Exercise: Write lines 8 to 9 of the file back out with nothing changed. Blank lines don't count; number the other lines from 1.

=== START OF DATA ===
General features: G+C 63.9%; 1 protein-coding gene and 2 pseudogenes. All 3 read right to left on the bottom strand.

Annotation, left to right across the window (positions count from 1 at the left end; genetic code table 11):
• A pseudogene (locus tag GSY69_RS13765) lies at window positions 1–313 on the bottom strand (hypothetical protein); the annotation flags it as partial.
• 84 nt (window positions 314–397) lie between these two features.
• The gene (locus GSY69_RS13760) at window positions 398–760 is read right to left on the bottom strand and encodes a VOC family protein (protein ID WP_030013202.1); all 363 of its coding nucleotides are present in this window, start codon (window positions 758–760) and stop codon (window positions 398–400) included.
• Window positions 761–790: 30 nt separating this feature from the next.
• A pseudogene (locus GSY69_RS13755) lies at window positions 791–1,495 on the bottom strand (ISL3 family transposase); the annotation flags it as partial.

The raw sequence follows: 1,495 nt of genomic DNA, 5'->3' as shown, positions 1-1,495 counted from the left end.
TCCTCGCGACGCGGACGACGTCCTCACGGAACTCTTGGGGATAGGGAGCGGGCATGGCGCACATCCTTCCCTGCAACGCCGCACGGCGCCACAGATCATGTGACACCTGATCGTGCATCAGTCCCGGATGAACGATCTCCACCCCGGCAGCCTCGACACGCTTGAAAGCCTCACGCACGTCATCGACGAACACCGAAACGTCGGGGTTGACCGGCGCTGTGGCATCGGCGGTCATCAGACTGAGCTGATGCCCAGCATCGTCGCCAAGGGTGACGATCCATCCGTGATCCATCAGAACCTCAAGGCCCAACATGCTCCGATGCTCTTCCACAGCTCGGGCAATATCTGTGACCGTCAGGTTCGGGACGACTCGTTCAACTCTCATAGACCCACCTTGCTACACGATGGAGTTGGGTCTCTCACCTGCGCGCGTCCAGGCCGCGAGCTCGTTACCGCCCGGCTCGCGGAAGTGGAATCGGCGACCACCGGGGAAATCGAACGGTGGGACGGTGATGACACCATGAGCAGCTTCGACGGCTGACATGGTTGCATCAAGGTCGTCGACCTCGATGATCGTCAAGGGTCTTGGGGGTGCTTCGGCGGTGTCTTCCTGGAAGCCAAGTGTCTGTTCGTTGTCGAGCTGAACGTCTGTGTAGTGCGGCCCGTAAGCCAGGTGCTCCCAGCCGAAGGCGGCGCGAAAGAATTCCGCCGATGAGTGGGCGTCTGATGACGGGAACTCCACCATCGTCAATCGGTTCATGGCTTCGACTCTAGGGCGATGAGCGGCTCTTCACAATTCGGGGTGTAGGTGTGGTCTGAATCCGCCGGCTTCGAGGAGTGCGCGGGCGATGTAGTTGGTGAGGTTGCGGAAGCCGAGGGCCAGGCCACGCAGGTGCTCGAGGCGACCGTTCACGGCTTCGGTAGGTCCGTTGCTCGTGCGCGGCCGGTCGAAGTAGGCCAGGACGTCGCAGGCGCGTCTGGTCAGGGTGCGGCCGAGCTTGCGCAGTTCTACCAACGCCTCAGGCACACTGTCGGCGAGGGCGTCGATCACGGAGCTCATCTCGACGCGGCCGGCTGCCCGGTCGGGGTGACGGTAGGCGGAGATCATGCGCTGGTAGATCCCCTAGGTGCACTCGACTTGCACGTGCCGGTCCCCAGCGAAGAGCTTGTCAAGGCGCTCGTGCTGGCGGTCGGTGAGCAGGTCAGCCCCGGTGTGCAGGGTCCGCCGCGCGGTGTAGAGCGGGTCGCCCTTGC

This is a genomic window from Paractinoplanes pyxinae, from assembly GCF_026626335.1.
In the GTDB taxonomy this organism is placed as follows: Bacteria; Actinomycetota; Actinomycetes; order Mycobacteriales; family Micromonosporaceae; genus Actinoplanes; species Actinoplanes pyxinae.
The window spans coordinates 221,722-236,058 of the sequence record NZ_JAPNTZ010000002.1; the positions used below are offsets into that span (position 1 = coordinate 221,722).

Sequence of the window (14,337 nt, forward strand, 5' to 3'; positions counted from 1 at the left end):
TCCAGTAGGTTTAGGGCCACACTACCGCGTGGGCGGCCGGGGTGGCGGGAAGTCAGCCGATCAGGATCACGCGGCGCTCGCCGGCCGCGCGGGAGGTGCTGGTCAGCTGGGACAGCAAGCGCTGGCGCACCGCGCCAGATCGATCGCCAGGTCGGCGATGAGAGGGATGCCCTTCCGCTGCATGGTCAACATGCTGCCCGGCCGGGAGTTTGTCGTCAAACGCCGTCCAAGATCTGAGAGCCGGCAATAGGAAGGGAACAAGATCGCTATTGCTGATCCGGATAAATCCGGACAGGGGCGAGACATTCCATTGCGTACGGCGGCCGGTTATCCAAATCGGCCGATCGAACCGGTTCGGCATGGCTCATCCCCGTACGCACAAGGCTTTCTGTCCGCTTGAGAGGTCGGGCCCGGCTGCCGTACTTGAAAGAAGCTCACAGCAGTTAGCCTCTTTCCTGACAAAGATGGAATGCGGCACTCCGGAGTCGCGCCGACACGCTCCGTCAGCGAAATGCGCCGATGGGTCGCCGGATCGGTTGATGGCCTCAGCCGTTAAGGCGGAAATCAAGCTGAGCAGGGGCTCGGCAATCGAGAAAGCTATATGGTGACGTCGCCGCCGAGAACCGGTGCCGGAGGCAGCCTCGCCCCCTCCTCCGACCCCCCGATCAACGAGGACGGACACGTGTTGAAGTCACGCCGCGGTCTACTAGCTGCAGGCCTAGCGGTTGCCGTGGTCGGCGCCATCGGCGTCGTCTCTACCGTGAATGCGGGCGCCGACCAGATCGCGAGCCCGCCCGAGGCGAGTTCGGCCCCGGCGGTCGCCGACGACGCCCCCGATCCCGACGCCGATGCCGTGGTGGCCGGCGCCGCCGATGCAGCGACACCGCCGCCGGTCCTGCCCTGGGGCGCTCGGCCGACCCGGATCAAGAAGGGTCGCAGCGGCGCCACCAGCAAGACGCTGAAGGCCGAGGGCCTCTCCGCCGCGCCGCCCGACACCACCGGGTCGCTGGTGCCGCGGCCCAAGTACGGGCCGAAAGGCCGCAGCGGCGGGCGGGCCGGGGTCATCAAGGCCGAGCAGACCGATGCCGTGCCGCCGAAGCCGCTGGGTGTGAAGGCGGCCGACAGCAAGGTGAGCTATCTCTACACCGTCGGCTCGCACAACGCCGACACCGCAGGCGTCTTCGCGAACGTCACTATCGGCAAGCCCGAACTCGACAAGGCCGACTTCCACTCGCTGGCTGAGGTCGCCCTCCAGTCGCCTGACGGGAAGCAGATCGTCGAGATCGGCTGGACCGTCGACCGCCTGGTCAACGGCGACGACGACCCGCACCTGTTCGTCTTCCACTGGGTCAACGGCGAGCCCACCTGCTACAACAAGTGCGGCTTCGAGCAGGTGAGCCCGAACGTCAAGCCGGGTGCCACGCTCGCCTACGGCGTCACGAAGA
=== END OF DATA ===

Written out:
The raw sequence follows: 1,495 nt of genomic DNA, 5'->3' as shown, positions 1-1,495 counted from the left end.
TCCTCGCGACGCGGACGACGTCCTCACGGAACTCTTGGGGATAGGGAGCGGGCATGGCGCACATCCTTCCCTGCAACGCCGCACGGCGCCACAGATCATGTGACACCTGATCGTGCATCAGTCCCGGATGAACGATCTCCACCCCGGCAGCCTCGACACGCTTGAAAGCCTCACGCACGTCATCGACGAACACCGAAACGTCGGGGTTGACCGGCGCTGTGGCATCGGCGGTCATCAGACTGAGCTGATGCCCAGCATCGTCGCCAAGGGTGACGATCCATCCGTGATCCATCAGAACCTCAAGGCCCAACATGCTCCGATGCTCTTCCACAGCTCGGGCAATATCTGTGACCGTCAGGTTCGGGACGACTCGTTCAACTCTCATAGACCCACCTTGCTACACGATGGAGTTGGGTCTCTCACCTGCGCGCGTCCAGGCCGCGAGCTCGTTACCGCCCGGCTCGCGGAAGTGGAATCGGCGACCACCGGGGAAATCGAACGGTGGGACGGTGATGACACCATGAGCAGCTTCGACGGCTGACATGGTTGCATCAAGGTCGTCGACCTCGATGATCGTCAAGGGTCTTGGGGGTGCTTCGGCGGTGTCTTCCTGGAAGCCAAGTGTCTGTTCGTTGTCGAGCTGAACGTCTGTGTAGTGCGGCCCGTAAGCCAGGTGCTCCCAGCCGAAGGCGGCGCGAAAGAATTCCGCCGATGAGTGGGCGTCTGATGACGGGAACTCCACCATCGTCAATCGGTTCATGGCTTCGACTCTAGGGCGATGAGCGGCTCTTCACAATTCGGGGTGTAGGTGTGGTCTGAATCCGCCGGCTTCGAGGAGTGCGCGGGCGATGTAGTTGGTGAGGTTGCGGAAGCCGAGGGCCAGGCCACGCAGGTGCTCGAGGCGACCGTTCACGGCTTCGGTAGGTCCGTTGCTCGTGCGCGGCCGGTCGAAGTAGGCCAGGACGTCGCAGGCGCGTCTGGTCAGGGTGCGGCCGAGCTTGCGCAGTTCTACCAACGCCTCAGGCACACTGTCGGCGAGGGCGTCGATCACGGAGCTCATCTCGACGCGGCCGGCTGCCCGGTCGGGGTGACGGTAGGCGGAGATCATGCGCTGGTAGATCCCCTAGGTGCACTCGACTTGCACGTGCCGGTCCCCAGCGAAGAGCTTGTCAAGGCGCTCGTGCTGGCGGTCGGTGAGCAGGTCAGCCCCGGTGTGCAGGGTCCGCCGCGCGGTGTAGAGCGGGTCGCCCTTGC